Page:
# 18.1: G.1 The Navier-Stokes equation for nearly-uniform density

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- 18116

Let us look again at Equation 6.3.37, this time in the form

\[\rho \frac{D \vec{u}}{D t}=-\rho g \hat{e}^{(z)}-\vec{\nabla} p+\mu \nabla^{2} \vec{u}+\mu \vec{\nabla}(\vec{\nabla} \cdot \vec{u}).\label{eqn:1}\]

Here we are working in gravity-aligned coordinates, so that the gravity vector \(\vec{g} = -g\hat{e}^{(z)}\).^{1} The left-hand side is nonlinear in two respects. First, the material derivative contains a quadratic combination of unknown fields, \([\vec{u}\cdot \vec{\nabla}]\vec{u}\). In addition, the factor \(\rho\) multiplying the material derivative adds another layer of nonlinearity. In geophysical fluids, density variations are often small enough that this additional nonlinearity can be removed.

To begin, we write the density \(\rho\) as the sum of a uniform “background” value \(\rho_0\) and a fluctuating part \(\rho^\prime\):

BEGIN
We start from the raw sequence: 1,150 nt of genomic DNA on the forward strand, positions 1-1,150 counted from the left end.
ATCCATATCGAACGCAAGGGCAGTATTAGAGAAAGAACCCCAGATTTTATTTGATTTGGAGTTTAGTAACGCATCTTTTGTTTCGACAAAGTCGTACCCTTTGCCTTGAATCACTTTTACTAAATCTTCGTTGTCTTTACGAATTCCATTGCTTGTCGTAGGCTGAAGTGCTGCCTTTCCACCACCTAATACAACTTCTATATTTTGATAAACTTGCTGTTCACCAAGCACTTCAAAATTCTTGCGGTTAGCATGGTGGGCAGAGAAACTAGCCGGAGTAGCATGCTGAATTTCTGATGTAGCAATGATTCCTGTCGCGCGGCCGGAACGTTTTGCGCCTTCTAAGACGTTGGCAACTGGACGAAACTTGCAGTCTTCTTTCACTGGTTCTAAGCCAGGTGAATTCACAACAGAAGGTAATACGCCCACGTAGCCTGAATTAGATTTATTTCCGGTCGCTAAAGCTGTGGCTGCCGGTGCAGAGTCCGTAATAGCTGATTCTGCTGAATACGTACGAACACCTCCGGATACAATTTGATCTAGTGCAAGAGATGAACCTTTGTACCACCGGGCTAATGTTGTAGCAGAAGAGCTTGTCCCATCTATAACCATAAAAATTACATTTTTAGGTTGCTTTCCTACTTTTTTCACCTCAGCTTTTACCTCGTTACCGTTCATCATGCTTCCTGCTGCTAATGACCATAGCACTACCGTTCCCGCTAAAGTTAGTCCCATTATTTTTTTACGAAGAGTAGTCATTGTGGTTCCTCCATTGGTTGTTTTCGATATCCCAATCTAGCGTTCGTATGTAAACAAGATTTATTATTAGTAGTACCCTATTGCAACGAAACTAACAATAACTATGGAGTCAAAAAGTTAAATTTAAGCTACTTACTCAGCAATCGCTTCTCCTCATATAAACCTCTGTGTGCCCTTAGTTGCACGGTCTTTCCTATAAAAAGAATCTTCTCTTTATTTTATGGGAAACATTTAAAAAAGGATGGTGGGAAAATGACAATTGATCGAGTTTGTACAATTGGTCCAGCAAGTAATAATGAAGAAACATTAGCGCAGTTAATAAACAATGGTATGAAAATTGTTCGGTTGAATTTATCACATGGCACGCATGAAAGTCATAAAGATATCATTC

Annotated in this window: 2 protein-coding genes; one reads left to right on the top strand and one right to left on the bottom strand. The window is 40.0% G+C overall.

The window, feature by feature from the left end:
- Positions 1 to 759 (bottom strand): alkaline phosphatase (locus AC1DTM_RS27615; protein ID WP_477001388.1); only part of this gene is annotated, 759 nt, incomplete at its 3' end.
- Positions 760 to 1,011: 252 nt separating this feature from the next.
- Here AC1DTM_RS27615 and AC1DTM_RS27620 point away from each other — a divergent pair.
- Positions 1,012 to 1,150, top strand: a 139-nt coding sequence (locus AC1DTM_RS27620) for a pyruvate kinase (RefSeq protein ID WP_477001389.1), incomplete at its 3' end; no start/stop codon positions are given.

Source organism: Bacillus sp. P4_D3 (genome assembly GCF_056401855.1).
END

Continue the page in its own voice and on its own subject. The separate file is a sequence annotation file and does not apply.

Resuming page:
\[\rho=\rho_{0}+\rho^{\prime}.\label{eqn:2}\]

In addition, we decompose the pressure as

\[p=p_{0}+p^{*},\]

where the “background” part is in hydrostatic balance with the background density:

\[\vec{\nabla} p_{0}=-\rho_{0} g \hat{e}^{(z)},\]

so that

\[\vec{\nabla} p=-\rho_{0} g \hat{e}^{(z)}+\vec{\nabla} p^{*}.\label{eqn:3}\]

With the substitution of Equation \(\ref{eqn:2}\) and Equations \(\ref{eqn:3}\), \(\ref{eqn:1}\) becomes

\[\left(\rho_{0}+\rho^{\prime}\right) \frac{D \vec{u}}{D t}=-\rho^{\prime} g \hat{e}^{(z)}-\vec{\nabla} p^{*}+\mu \nabla^{2} \vec{u}+\mu \vec{\nabla}(\vec{\nabla} \cdot \vec{u}),\label{eqn:4}\]

Now assume that \(|\rho^\prime| \ll \rho_0\), and neglect \(\rho^\prime\) in favor of \(\rho_0\) on the left-hand side. Dividing through by the constant \(\rho_0\), we then have

\[\frac{D \vec{u}}{D t}=b \hat{e}^{(z)}-\vec{\nabla} \frac{p^{*}}{\rho_{0}}+v \nabla^{2} \vec{u}+v \vec{\nabla}(\vec{\nabla} \cdot \vec{u}).\label{eqn:5}\]

Here,

\[b=-\frac{\rho^{\prime}}{\rho_{0}} g\]

is the **buoyancy** and

\[v=\frac{\mu}{\rho_{0}}\]

is the kinematic viscosity. By replacing \(\rho\) with the constant \(\rho_0\) everywhere except in the buoyancy, we simplify the solution of the momentum equation considerably. Equation \(\ref{eqn:5}\) is called the Boussinesq approximation of the momentum equation.

Note that we have yet to define the background density \(\rho_0\). The only guidance we have for this choice is that the accuracy of the approximation depends on fluctuations about the background density being small. It therefore makes sense to define \(\rho_0\) so as to minimize those fluctuations, e.g., by using the volume average.

^{1}This restriction is not necessary; it just simplifies the discussion.